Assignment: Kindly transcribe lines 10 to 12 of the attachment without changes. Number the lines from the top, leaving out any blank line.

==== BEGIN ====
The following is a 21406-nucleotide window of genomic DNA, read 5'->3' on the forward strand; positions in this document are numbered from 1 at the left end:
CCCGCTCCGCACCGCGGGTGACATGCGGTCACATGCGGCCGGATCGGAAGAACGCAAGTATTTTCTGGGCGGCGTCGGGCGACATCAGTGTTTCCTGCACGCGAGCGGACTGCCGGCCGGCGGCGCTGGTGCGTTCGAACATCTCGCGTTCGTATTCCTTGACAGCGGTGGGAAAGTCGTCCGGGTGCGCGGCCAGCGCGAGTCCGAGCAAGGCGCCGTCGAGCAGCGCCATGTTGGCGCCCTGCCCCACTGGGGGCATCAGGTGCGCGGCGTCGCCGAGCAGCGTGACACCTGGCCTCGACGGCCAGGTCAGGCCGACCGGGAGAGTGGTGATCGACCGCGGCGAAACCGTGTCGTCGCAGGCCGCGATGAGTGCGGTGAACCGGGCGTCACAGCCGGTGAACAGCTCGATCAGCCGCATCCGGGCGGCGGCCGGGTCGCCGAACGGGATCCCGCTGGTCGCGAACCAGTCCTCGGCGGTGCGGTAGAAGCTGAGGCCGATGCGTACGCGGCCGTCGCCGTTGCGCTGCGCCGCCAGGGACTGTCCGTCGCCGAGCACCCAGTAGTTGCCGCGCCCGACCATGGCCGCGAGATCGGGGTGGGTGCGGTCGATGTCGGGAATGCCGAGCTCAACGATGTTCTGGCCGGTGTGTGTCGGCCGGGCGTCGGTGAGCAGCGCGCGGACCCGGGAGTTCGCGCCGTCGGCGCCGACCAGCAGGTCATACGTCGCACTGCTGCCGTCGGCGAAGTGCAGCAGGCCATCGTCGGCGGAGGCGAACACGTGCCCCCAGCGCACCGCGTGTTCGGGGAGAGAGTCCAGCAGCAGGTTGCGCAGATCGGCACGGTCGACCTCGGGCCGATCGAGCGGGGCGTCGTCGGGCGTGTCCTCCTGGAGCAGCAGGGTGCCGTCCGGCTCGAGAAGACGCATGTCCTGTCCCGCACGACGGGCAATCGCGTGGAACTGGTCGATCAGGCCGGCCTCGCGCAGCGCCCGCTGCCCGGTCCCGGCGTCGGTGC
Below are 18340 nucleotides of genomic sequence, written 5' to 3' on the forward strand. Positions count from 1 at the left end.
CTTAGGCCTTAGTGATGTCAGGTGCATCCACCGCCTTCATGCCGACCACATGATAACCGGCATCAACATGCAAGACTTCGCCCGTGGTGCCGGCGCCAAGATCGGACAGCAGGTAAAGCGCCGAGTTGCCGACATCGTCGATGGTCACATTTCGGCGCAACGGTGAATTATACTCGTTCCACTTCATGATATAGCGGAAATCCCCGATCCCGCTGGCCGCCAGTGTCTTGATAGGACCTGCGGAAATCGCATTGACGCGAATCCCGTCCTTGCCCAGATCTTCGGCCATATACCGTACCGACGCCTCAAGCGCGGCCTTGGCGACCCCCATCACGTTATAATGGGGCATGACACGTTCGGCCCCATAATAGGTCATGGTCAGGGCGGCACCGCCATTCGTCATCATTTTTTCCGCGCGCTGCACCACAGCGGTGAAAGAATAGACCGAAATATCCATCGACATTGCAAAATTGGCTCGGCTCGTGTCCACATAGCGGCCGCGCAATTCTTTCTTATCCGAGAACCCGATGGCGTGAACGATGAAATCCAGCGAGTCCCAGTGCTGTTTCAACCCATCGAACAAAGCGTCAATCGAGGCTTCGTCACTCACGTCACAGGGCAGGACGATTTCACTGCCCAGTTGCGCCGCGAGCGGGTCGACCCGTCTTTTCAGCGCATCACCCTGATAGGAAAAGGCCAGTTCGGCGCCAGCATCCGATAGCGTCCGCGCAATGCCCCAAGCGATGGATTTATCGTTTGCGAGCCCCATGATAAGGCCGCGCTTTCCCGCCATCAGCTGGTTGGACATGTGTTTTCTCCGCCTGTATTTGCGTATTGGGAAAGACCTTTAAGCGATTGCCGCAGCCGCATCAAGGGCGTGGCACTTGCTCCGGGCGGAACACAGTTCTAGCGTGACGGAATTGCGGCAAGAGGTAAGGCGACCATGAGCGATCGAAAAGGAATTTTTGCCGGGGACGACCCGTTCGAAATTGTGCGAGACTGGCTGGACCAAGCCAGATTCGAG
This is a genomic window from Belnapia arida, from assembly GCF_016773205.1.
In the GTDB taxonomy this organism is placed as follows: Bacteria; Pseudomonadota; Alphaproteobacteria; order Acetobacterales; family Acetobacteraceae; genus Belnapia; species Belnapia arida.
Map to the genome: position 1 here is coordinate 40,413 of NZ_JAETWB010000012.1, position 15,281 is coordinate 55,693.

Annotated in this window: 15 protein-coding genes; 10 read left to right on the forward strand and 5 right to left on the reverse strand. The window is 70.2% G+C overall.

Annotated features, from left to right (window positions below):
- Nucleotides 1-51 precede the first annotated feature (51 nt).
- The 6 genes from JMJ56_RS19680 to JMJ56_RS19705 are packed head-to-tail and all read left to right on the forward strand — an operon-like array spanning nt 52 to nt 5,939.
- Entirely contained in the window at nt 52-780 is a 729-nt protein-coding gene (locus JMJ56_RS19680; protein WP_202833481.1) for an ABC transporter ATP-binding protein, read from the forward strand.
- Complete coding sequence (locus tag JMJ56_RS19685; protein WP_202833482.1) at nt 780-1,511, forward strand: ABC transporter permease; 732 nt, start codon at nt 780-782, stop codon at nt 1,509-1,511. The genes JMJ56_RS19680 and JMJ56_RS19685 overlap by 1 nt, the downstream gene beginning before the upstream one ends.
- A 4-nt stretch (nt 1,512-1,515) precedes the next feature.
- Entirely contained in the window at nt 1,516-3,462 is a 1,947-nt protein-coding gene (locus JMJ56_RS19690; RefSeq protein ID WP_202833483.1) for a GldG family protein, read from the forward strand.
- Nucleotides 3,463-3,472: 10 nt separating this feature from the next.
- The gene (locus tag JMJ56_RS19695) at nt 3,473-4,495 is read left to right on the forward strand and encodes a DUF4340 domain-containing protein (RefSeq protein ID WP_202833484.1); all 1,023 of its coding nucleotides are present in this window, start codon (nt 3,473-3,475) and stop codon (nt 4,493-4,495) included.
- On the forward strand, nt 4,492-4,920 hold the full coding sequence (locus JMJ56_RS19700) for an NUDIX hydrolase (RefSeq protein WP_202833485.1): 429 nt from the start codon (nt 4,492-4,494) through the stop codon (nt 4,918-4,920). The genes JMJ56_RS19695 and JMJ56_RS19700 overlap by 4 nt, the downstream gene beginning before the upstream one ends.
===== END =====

- Nucleotides 1-51 precede the first annotated feature (51 nt).
- The 6 genes from JMJ56_RS19680 to JMJ56_RS19705 are packed head-to-tail and all read left to right on the forward strand — an operon-like array spanning nt 52 to nt 5,939.
- Entirely contained in the window at nt 52-780 is a 729-nt protein-coding gene (locus JMJ56_RS19680; protein WP_202833481.1) for an ABC transporter ATP-binding protein, read from the forward strand.